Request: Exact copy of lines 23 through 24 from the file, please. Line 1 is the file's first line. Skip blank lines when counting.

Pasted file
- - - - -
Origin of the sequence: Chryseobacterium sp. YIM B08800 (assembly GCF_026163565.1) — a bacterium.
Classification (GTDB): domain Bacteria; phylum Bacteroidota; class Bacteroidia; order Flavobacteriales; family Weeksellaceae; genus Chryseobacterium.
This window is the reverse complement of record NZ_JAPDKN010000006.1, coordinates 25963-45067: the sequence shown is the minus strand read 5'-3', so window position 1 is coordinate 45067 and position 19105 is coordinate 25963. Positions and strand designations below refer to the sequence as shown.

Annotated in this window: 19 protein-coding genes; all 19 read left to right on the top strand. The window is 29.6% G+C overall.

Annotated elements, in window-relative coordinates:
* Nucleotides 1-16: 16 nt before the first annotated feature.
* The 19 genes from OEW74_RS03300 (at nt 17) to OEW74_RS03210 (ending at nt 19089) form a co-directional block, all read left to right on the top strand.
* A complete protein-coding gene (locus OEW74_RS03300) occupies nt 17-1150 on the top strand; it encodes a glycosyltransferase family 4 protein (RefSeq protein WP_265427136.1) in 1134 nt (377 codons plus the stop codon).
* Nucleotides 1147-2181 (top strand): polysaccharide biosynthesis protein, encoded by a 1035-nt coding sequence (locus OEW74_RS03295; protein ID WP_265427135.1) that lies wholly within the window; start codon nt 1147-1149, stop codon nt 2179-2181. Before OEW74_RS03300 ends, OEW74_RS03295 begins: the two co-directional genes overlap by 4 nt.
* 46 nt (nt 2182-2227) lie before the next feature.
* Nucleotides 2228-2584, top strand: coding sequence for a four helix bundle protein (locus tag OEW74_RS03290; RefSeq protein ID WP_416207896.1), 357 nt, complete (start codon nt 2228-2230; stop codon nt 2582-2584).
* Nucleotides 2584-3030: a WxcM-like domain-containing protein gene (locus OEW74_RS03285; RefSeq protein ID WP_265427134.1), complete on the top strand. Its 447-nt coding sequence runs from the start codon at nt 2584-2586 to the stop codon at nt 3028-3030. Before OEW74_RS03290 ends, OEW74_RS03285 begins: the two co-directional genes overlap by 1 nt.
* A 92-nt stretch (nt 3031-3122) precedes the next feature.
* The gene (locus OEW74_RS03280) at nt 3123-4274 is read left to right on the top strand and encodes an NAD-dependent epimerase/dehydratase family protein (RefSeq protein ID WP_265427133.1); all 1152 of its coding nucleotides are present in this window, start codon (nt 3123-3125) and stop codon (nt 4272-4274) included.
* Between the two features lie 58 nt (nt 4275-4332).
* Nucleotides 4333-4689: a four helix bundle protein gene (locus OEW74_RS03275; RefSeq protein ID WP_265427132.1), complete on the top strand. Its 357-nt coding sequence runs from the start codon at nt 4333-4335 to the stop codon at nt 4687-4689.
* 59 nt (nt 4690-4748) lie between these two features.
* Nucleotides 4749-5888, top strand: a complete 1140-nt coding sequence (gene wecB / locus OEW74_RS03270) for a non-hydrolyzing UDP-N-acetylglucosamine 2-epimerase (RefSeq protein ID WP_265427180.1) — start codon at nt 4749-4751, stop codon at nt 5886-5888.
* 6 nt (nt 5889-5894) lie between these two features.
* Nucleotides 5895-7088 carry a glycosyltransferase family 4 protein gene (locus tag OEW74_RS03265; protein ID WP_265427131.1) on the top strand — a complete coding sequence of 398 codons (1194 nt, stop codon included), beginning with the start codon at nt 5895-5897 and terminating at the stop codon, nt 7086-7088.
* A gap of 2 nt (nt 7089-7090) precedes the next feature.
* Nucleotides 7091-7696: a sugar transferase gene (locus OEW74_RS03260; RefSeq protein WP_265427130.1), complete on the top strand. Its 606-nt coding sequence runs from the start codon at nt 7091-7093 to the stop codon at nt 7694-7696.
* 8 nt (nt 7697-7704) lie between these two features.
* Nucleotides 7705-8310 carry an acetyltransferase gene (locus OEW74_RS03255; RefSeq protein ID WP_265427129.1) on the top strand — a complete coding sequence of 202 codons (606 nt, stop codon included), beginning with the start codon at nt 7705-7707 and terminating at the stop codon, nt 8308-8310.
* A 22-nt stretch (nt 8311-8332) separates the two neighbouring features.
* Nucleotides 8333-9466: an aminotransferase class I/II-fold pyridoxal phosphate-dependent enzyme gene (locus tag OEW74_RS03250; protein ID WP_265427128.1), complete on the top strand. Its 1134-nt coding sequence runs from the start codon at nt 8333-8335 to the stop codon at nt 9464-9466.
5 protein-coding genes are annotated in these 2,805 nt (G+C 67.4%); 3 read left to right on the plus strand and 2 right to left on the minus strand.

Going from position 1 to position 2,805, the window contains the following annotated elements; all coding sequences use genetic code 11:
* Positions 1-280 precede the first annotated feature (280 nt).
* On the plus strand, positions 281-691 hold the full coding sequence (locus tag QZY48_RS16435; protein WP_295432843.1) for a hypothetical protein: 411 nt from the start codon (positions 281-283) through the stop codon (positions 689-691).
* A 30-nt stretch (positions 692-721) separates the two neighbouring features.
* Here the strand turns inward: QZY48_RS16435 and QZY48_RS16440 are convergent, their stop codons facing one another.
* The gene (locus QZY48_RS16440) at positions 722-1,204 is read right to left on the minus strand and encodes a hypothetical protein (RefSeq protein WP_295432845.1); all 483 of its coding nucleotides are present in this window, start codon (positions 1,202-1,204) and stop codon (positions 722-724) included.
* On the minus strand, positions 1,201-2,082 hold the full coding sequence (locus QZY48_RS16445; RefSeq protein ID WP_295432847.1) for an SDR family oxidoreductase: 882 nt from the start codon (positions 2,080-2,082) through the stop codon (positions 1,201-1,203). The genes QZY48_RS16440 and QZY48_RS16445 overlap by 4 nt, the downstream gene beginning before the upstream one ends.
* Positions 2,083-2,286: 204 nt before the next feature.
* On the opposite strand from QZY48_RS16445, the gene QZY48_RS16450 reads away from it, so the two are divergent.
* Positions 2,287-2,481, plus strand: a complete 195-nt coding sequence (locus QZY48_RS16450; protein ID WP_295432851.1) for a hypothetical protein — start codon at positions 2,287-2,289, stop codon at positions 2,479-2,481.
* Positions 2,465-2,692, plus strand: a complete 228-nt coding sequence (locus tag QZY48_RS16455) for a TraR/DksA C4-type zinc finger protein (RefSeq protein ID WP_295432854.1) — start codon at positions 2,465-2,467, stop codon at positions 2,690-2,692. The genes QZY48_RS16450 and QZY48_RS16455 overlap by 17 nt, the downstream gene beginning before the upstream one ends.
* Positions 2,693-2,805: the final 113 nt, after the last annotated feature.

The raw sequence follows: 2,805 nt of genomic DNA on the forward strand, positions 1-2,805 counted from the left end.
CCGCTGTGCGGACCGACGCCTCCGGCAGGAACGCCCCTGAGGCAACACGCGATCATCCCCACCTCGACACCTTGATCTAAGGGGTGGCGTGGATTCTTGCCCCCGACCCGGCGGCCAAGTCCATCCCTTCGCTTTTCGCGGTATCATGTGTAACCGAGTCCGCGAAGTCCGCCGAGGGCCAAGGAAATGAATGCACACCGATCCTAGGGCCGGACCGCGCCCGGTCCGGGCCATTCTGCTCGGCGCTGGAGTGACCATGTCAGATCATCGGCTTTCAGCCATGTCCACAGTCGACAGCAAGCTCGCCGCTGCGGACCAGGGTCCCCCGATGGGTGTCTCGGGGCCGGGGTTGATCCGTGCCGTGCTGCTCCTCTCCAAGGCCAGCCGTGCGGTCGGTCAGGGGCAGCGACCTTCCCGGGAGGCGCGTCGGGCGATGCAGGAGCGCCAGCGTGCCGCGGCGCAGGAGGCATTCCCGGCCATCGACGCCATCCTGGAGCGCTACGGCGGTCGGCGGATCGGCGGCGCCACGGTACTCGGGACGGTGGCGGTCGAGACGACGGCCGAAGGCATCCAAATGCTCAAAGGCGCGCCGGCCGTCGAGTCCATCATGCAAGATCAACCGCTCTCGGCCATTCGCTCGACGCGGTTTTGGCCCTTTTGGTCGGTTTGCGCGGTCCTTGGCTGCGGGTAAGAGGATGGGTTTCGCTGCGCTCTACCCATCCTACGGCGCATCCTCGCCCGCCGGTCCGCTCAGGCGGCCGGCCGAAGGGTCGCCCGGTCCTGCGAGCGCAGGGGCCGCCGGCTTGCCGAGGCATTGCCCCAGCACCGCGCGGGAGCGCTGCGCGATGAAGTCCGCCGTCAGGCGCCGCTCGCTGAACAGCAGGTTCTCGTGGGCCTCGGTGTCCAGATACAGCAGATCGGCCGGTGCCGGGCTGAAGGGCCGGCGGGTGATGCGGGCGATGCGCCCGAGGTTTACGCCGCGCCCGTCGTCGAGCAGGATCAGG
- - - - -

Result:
* 8 nt (nt 7697-7704) lie between these two features.
* Nucleotides 7705-8310 carry an acetyltransferase gene (locus OEW74_RS03255; RefSeq protein ID WP_265427129.1) on the top strand — a complete coding sequence of 202 codons (606 nt, stop codon included), beginning with the start codon at nt 7705-7707 and terminating at the stop codon, nt 8308-8310.